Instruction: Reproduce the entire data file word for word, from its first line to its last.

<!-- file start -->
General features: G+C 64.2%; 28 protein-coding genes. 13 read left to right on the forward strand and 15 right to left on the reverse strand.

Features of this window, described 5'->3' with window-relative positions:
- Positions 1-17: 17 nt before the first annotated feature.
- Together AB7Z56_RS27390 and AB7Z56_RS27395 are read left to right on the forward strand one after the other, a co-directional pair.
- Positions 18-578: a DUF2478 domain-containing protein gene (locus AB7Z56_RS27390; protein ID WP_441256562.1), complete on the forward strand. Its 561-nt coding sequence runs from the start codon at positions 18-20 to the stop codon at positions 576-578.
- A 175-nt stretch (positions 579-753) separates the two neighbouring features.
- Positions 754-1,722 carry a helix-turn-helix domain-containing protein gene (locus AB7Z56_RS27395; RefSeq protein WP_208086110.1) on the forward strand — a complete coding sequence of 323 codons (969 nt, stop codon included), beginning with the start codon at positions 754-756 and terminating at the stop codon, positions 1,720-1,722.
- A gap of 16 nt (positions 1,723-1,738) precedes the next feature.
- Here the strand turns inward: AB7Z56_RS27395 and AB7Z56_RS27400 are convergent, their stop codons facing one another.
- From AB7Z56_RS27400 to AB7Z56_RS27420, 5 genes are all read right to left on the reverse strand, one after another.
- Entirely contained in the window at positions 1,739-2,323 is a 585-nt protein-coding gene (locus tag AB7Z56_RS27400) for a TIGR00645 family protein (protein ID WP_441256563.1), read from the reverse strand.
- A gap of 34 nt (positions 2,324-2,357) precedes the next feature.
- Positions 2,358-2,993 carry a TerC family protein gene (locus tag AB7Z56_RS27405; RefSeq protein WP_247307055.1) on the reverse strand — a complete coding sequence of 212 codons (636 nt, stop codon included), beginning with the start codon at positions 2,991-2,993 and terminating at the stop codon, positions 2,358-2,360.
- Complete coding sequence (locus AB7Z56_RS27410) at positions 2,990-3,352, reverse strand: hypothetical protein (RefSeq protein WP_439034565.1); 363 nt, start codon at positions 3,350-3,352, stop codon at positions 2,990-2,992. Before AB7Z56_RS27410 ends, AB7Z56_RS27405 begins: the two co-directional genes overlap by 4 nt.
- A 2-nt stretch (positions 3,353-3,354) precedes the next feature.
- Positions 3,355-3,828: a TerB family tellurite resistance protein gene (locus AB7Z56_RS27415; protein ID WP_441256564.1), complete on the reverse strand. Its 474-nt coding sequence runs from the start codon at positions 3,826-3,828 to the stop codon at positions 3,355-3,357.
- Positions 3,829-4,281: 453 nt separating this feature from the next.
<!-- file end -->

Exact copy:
General features: G+C 64.2%; 28 protein-coding genes. 13 read left to right on the forward strand and 15 right to left on the reverse strand.

Features of this window, described 5'->3' with window-relative positions:
- Positions 1-17: 17 nt before the first annotated feature.
- Together AB7Z56_RS27390 and AB7Z56_RS27395 are read left to right on the forward strand one after the other, a co-directional pair.
- Positions 18-578: a DUF2478 domain-containing protein gene (locus AB7Z56_RS27390; protein ID WP_441256562.1), complete on the forward strand. Its 561-nt coding sequence runs from the start codon at positions 18-20 to the stop codon at positions 576-578.
- A 175-nt stretch (positions 579-753) separates the two neighbouring features.
- Positions 754-1,722 carry a helix-turn-helix domain-containing protein gene (locus AB7Z56_RS27395; RefSeq protein WP_208086110.1) on the forward strand — a complete coding sequence of 323 codons (969 nt, stop codon included), beginning with the start codon at positions 754-756 and terminating at the stop codon, positions 1,720-1,722.
- A gap of 16 nt (positions 1,723-1,738) precedes the next feature.
- Here the strand turns inward: AB7Z56_RS27395 and AB7Z56_RS27400 are convergent, their stop codons facing one another.
- From AB7Z56_RS27400 to AB7Z56_RS27420, 5 genes are all read right to left on the reverse strand, one after another.
- Entirely contained in the window at positions 1,739-2,323 is a 585-nt protein-coding gene (locus tag AB7Z56_RS27400) for a TIGR00645 family protein (protein ID WP_441256563.1), read from the reverse strand.
- A gap of 34 nt (positions 2,324-2,357) precedes the next feature.
- Positions 2,358-2,993 carry a TerC family protein gene (locus tag AB7Z56_RS27405; RefSeq protein WP_247307055.1) on the reverse strand — a complete coding sequence of 212 codons (636 nt, stop codon included), beginning with the start codon at positions 2,991-2,993 and terminating at the stop codon, positions 2,358-2,360.
- Complete coding sequence (locus AB7Z56_RS27410) at positions 2,990-3,352, reverse strand: hypothetical protein (RefSeq protein WP_439034565.1); 363 nt, start codon at positions 3,350-3,352, stop codon at positions 2,990-2,992. Before AB7Z56_RS27410 ends, AB7Z56_RS27405 begins: the two co-directional genes overlap by 4 nt.
- A 2-nt stretch (positions 3,353-3,354) precedes the next feature.
- Positions 3,355-3,828: a TerB family tellurite resistance protein gene (locus AB7Z56_RS27415; protein ID WP_441256564.1), complete on the reverse strand. Its 474-nt coding sequence runs from the start codon at positions 3,826-3,828 to the stop codon at positions 3,355-3,357.
- Positions 3,829-4,281: 453 nt separating this feature from the next.